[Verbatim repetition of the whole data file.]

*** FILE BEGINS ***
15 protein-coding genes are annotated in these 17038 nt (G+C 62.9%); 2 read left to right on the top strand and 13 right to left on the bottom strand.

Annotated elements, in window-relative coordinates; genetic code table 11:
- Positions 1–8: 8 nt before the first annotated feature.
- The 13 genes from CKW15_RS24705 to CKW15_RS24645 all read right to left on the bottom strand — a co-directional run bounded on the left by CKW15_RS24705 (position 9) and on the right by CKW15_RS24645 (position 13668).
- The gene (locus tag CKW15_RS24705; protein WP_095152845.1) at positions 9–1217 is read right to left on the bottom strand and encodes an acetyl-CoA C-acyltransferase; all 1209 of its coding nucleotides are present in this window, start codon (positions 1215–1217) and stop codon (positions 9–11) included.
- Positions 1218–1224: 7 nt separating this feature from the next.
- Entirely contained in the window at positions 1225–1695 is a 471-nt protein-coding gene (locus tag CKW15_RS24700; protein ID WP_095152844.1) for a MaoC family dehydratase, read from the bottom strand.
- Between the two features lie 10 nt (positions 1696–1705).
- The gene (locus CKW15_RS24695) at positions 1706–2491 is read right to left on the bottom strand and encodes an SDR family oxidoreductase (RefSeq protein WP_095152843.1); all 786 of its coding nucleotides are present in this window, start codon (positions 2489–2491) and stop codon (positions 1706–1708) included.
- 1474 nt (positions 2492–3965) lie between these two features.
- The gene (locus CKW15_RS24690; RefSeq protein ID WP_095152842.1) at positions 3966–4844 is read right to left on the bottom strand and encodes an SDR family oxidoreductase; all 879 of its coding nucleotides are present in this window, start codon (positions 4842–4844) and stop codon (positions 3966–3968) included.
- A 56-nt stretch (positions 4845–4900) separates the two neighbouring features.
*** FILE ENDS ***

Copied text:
15 protein-coding genes are annotated in these 17038 nt (G+C 62.9%); 2 read left to right on the top strand and 13 right to left on the bottom strand.

Annotated elements, in window-relative coordinates; genetic code table 11:
- Positions 1–8: 8 nt before the first annotated feature.
- The 13 genes from CKW15_RS24705 to CKW15_RS24645 all read right to left on the bottom strand — a co-directional run bounded on the left by CKW15_RS24705 (position 9) and on the right by CKW15_RS24645 (position 13668).
- The gene (locus tag CKW15_RS24705; protein WP_095152845.1) at positions 9–1217 is read right to left on the bottom strand and encodes an acetyl-CoA C-acyltransferase; all 1209 of its coding nucleotides are present in this window, start codon (positions 1215–1217) and stop codon (positions 9–11) included.
- Positions 1218–1224: 7 nt separating this feature from the next.
- Entirely contained in the window at positions 1225–1695 is a 471-nt protein-coding gene (locus tag CKW15_RS24700; protein ID WP_095152844.1) for a MaoC family dehydratase, read from the bottom strand.
- Between the two features lie 10 nt (positions 1696–1705).
- The gene (locus CKW15_RS24695) at positions 1706–2491 is read right to left on the bottom strand and encodes an SDR family oxidoreductase (RefSeq protein WP_095152843.1); all 786 of its coding nucleotides are present in this window, start codon (positions 2489–2491) and stop codon (positions 1706–1708) included.
- 1474 nt (positions 2492–3965) lie between these two features.
- The gene (locus CKW15_RS24690; RefSeq protein ID WP_095152842.1) at positions 3966–4844 is read right to left on the bottom strand and encodes an SDR family oxidoreductase; all 879 of its coding nucleotides are present in this window, start codon (positions 4842–4844) and stop codon (positions 3966–3968) included.
- A 56-nt stretch (positions 4845–4900) separates the two neighbouring features.